Alan Rickman was one of the world's finest actors. Beyond his talent, though, stories about Rickman prove he was also one of the funniest and most generous men in film. Many of Rickman's equally-high-profile costars have come forward to discuss memories of him on the set. These recollections reveal his marvelous complexity and depth, good humor, and unfettered kindness.
Alan Sidney Patrick Rickman was born in London in 1946. He graduated from the Royal Academy of Dramatic Art and was a member of the Royal Shakespeare Company before achieving his big break in the 1985 stage production of Les Liaisons Dangereuses. Movie stardom soon followed, with roles in films as varied as Sense and Sensibility, Love Actually, and Sweeney Todd: The Demon Barber of Fleet Street. However, the Harry Potter movie franchise resulted in what was perhaps his most famous role, Severus Snape.
Rickman passed in 2016. According to The Guardian, in 2022 Canongate will publish Rickman's 27 diaries as one book. The diaries, which he started writing by hand in the 1990s, contain his thoughts on acting, politics, theater, and more, as well as behind-the-scenes stories from the Harry Potter franchise and other films. Until those stories come to light, celebrate his life and work with this collection of his costars' reminiscences from the set.
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He Regularly Invited Kids To The 'Harry Potter' Set
Evanna Lynch, who played Luna Lovegood in the Harry Potter films, remembered how Rickman's big heart was seemingly at odds with his serious reputation and his infamous stern appearance. His softer side was evident in some of his actions regarding guests he invited to the set.
Of this lesser-known side of Rickman, Lynch told Entertainment Weekly:
Alan was a Method actor, so we were all pretty much terrified of him on set... But the memory that sticks out to me was we were allowed to bring guests [to the set]... Alan Rickman, pretty much every day of filming, he had a whole troop of little children [visiting]. It was the most bizarre scene to see Snape in this black robe... surrounded by all these happy little children who were just chatting away to him.5,99640Does this make you miss him?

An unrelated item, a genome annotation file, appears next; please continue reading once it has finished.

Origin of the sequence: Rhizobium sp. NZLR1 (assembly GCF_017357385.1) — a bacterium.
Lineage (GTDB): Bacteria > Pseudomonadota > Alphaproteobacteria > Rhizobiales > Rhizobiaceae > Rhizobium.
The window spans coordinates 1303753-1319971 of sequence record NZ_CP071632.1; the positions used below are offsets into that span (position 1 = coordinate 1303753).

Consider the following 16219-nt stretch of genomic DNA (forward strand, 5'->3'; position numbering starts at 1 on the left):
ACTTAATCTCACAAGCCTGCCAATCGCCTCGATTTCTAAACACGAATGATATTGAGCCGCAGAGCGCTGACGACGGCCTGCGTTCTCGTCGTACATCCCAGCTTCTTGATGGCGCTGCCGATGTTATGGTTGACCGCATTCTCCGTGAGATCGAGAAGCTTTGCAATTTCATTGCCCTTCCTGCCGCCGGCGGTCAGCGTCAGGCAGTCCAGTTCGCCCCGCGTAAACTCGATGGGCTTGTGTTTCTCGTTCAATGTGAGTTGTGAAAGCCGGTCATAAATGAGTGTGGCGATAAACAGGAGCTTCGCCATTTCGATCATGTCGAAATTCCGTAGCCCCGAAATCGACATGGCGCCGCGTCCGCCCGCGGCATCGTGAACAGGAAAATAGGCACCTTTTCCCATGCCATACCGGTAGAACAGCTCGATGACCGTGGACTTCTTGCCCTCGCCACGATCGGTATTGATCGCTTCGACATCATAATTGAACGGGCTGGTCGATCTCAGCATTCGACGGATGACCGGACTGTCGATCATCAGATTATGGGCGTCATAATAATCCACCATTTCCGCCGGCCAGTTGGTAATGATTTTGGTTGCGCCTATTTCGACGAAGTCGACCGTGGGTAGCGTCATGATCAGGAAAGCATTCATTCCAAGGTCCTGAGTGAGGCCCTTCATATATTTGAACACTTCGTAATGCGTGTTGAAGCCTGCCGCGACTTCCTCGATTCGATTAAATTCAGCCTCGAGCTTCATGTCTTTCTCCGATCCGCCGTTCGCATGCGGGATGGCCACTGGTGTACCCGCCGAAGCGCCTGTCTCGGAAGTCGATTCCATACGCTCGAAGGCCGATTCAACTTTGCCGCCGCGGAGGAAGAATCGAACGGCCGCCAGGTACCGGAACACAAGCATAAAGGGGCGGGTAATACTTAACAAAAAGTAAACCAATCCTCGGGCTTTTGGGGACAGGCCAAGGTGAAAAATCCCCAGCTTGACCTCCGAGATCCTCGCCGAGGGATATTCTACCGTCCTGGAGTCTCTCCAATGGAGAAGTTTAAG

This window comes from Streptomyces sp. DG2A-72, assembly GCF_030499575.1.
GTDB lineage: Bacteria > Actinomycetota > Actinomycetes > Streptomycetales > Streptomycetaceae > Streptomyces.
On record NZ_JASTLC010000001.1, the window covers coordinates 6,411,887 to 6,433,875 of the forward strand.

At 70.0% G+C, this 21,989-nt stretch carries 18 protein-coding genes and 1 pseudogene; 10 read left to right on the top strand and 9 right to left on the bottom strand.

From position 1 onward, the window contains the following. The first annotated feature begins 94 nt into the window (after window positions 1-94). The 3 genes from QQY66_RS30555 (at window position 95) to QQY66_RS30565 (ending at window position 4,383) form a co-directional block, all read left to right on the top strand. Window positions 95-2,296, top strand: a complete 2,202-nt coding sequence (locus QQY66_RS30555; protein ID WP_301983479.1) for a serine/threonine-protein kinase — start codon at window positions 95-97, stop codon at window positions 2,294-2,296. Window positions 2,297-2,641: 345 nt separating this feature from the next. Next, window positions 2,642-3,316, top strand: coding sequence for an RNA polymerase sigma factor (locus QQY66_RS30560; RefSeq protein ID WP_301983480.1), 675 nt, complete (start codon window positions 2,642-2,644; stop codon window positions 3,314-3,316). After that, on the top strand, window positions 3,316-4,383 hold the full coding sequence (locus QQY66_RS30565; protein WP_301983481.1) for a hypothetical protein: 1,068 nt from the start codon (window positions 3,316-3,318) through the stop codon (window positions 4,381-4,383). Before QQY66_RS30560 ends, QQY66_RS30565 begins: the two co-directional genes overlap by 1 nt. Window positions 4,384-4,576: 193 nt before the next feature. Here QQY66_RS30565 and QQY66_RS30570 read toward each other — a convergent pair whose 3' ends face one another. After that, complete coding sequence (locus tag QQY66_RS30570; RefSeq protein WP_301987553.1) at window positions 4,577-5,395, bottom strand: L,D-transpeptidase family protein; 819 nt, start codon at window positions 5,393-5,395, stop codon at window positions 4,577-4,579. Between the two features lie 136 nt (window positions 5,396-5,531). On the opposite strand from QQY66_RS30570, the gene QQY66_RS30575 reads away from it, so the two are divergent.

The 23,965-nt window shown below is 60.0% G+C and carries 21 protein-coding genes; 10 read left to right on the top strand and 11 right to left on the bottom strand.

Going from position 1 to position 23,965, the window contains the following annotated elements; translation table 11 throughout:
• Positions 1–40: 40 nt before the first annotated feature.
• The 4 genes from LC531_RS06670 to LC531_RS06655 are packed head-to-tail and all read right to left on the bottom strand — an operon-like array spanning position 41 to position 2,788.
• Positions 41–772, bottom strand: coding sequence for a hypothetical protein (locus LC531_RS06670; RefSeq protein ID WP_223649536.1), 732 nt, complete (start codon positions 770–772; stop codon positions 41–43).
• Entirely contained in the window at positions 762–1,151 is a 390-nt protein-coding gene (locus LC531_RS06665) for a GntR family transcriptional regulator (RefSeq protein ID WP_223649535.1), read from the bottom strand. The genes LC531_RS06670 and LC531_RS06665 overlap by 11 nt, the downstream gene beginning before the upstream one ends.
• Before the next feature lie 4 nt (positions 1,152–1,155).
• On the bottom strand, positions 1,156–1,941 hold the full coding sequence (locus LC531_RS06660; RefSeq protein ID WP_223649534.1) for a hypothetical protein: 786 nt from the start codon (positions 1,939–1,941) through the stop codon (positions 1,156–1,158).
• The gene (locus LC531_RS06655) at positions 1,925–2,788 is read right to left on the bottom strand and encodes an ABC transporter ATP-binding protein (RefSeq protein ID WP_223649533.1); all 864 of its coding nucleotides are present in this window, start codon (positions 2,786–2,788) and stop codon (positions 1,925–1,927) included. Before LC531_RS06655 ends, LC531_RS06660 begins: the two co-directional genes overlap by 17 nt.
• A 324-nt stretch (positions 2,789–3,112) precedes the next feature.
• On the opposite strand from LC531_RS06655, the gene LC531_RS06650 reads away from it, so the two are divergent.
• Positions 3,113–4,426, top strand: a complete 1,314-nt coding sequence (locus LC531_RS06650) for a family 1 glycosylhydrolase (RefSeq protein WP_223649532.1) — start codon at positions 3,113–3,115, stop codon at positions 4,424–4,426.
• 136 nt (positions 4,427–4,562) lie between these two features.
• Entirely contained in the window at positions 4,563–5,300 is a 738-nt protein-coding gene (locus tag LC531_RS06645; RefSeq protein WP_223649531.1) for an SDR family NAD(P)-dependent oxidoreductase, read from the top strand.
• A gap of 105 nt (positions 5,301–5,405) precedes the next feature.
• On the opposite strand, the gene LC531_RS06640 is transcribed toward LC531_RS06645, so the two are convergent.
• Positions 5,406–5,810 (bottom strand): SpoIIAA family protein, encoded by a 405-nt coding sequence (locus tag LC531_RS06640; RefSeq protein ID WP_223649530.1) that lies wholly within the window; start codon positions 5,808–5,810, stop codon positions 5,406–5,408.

- Photo: G Holland / Shutterstock.com2
He Protested When The Crew Of 'Rasputin' Didn't Get A Decent Lunch
Rickman won a Golden Globe for his performance in the 1996 telefilm Rasputin: Dark Servant of Destiny. During filming, Rickman was anything but a dark servant. As costar Ian McKellan, who played Tsar Nicholas II, remembered in a Facebook post, "He discovered that the local Russian crew was getting an even worse lunch than the rest of us. So he successfully protested."
Rickman also stood up for McKellan, who was reportedly being picked on by the director during filming. As McKellan recalled:
On my first day before the camera, he didn't like the patronizing, bullying tone of a note which the director gave me. Alan, seeing I was a little crestfallen, delivered a quiet, concise resume of my career and loudly demanded that the director up his game.5,72635Does this make you miss him?
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When A Child With Cancer Visited The 'Harry Potter' Set, Rickman Got Him A Role
Paula DuPré Pesmen produced the first three Harry Potter movies. She remembered how Rickman not only welcomed a child with advanced cancer to the set of Prisoner of Azkaban, but also made sure the boy had a small part in the movie.
Of the experience with Rickman, DuPré Pesman told the Huffington Post:
Alan [kind] of went into his Snape-mode in costume, and said, 'Why isn’t this child in the film?' Everyone had a good laugh, and Alan took him by the hand and put him into the crowd of kids as they were panning across. The back of him is actually in a shot.4,82717Does this make you miss him?
- Photo: G Holland / Shutterstock.com4
He Used His 'Harry Potter' Paychecks To Treat Friends And Colleagues To Dinner
Rickman became known among his friends and colleagues for frequently treating those around him to dinner, whether on set or off. Kate Winslet wrote about an anecdote she heard at his memorial service for Entertainment Weekly:
At Al's memorial, Juliet Stevenson told the story of how whenever Al would go out to supper, and anyone else would try and pay, he would somehow have phoned ahead or slipped his credit card ahead of the meal, so no one even got a look at the check. He'd just say, "I’ve got two words for you: Harry Potter." And he became known for doing that.4,56033Does this make you miss him?